Under English law, the courts refuse to endorse a claim for damages when the claimant was a party to a contract borne from illegal principles, while this is echoed in equity under the maxim ‘he who comes to equity must come with clean hands’; and so, reminds those considering such arrangements that they do so without the aid of the judiciary.

However, in this matter the claimant was a party to a publican agreement drawn up through the merger of a large brewery and owners of a number of public houses across the United Kingdom, while as part of this agreement, the claimant brewery contracted to supply beer to existing tenants (publicans) under a non-negotiable tariff purportedly designed to protect the interests and profits of those purchasing; and yet, after the tenant had somehow amassed a debt of around £15,000, the brewery sought recovery through the courts.

Having previously discovered that the brewery was supplying the same beers for lower prices to non-contracted third parties, it was then counter-claimed that the agreement demonstrated a breach of article 85 EC (formerly article 81 EC), therefore damages were owed and no payment for previously provided beer was due.

After the case reached the Court of Appeal, it was decided that due to the conflict between national and Community law, a preliminary ruling to the European Court of Justice under article 234 EC needed to confirm: 

1. Whether art.85 EC allowed a party to a prohibited agreement to claim damages?

2. Whether a party can claim when relying upon their own adherence to the agreement?

3. Whether a national law preventing recovery under prohibited agreements remained consistent with Community law?

4. Where deemed incompatible which situations allowed national law to apply?

Having evaluated the aims of national law and the claim’s validity, it was agreed that while those contracting in the distortion of fair competition are themselves contributors to their own demise, there are certain scenarios demonstrating an inequality of bargaining power, and thus grounds for reconsideration. 

Here, the Court noted how in this instance the tenant was subjected to the terms of the agreement with little to no room for bargain; and so, while it was agreed that the terms of article 85 EC precluded claims of that nature, it did so on the proviso that the claimant was proportionately liable for any market distortion, while it was also clear that where no such arrangement existed, the effects of article 85 EC (which provided for direct effect and application between individuals) were sufficient enough to allow for a claim, despite  any objections raised under English law, while reminding the parties that:

“[C]ommunity law precludes a rule of national law which prevents a party subject to a clause in a contract which infringes Article 81 EC from recovering damages for the loss suffered by it on the sole ground that it is a party to that contract.”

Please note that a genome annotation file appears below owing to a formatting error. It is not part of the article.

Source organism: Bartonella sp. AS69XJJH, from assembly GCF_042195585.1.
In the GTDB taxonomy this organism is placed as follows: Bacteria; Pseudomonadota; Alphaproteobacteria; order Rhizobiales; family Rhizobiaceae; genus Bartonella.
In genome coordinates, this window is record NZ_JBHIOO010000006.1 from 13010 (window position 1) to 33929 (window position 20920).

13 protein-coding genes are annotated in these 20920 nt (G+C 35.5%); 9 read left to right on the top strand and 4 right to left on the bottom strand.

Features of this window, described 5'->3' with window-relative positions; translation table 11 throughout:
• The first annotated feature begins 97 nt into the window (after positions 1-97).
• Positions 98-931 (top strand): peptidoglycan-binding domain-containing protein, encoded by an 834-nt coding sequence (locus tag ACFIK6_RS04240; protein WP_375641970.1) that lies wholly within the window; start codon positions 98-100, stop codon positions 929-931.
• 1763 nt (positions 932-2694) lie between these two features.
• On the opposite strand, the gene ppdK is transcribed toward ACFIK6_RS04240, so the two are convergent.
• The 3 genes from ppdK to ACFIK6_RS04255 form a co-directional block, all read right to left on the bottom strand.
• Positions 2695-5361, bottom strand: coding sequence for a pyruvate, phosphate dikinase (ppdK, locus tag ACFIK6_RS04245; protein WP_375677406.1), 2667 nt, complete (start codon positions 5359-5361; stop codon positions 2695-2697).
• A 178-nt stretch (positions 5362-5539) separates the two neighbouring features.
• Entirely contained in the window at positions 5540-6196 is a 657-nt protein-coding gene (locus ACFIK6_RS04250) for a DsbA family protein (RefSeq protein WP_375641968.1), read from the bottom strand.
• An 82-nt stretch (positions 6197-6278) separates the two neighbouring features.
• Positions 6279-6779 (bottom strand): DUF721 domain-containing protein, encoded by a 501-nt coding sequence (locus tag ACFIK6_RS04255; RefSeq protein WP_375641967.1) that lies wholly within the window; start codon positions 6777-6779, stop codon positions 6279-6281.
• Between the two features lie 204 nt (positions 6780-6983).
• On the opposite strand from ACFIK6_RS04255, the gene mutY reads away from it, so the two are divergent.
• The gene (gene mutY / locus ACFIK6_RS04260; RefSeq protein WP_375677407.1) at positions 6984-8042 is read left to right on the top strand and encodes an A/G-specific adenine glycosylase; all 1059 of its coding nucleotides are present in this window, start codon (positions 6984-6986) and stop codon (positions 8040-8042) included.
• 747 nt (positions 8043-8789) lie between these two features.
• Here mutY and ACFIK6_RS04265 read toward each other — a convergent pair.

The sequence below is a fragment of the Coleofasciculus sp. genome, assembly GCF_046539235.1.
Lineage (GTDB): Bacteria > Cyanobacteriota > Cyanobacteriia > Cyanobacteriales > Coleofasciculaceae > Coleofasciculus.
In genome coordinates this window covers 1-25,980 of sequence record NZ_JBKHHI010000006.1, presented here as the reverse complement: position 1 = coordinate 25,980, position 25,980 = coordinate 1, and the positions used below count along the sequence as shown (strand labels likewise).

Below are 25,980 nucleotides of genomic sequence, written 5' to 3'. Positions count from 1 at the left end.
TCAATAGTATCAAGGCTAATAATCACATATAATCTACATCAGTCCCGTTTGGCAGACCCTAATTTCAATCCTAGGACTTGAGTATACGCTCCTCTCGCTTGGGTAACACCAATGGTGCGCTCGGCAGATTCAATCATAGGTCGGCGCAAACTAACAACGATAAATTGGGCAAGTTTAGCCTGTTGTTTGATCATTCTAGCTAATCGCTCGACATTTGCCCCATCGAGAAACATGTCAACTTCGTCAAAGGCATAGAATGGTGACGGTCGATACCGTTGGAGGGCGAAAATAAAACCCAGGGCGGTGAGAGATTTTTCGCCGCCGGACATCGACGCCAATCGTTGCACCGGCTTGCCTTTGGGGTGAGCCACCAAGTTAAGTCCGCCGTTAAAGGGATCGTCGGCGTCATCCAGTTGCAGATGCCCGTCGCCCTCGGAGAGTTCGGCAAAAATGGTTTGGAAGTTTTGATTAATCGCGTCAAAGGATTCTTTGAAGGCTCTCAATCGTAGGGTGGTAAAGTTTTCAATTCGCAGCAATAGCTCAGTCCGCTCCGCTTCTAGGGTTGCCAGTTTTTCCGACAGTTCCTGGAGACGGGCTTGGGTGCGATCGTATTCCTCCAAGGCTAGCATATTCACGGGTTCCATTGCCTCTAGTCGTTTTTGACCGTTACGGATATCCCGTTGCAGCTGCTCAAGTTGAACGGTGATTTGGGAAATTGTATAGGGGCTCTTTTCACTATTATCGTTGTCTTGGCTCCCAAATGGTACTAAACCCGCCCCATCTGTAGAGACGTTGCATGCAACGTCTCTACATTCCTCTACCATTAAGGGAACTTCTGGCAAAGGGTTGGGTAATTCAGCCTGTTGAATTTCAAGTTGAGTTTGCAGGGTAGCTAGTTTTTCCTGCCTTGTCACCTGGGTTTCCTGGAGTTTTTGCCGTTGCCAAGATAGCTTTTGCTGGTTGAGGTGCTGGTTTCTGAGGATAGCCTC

MARSHALL v SOUTHAMPTON AND SOUTH WEST AREA HEALTH AUTHORITY NO.1

Dismissal upon grounds of sexual discrimination and the direct effect of Community law Directives in issues of state employment, were the key ingredients to this matter, when a former employee of the South-West Hampshire Area Health Authority was subjected to unexpected termination of her employment, despite intimations that her post was secure beyond policy requirements.

Having joined the department in 1974, the applicant had enjoyed working as a Senior Dietician, until she reached the contracted retirement age (five years earlier than her male colleagues); at which point, it was agreed that she could continue working, although no specific end date was discussed.

However, the applicant was dismissed without notice two years later, upon grounds that she was a woman; and so, considered beyond retirement age and surplus to requirements.

Immediately after her departure, the applicant sought to challenge the decision through the enforcement of Council Directive 76/207/EEC, which supports the ‘principle of equal treatment’, inasmuch as article 1(1), (2), 2(1) and 5 collectively confer Member State obligations to apply and maintain the equal treatment of men and women with regard to employment, promotion, training, working conditions, social security, dismissal and the prohibition of any discrimination (whether directly or indirectly), while these rights applied to all manner of employment arrangements.

In the first instance, the industrial tribunal denied her claim under the section 6(4) of the Sex Discrimination Act 1975, which provided that discrimination by an employer was exempt under retirement conditions, and that the pensionable age of women under section 27(1) of the Social Security Act 1975 supported the age of retirement through the  availability of state pensions as of sixty years of age. 

Upon dismissal of her appeal, she challenged the findings again, whereupon the Court of Appeal was forced to raise two questions with a view to a preliminary ruling under article 177 EC, namely: 

1. Whether the appellant’s dismissal after reaching retirement age on the basis that she was a woman constituted sexual discrimination under Directive 76/207?

2. That if so agreed, whether the terms of the Directive allowed for direct effect given the conflict between domestic legislation and Community law?

And so, having referred the case to the European Court of Justice, it was held that while the Health Authority relied upon the narrowness of meaning when determining the powers of legislation, they failed to appreciate that all Member States are obliged to adopt the principles of a Directive within a designated period (which on this occasion had long since elapsed); and that when doing so, must adjust or if necessary, remove the applicable statute to give full effect to the meaning of the Directive.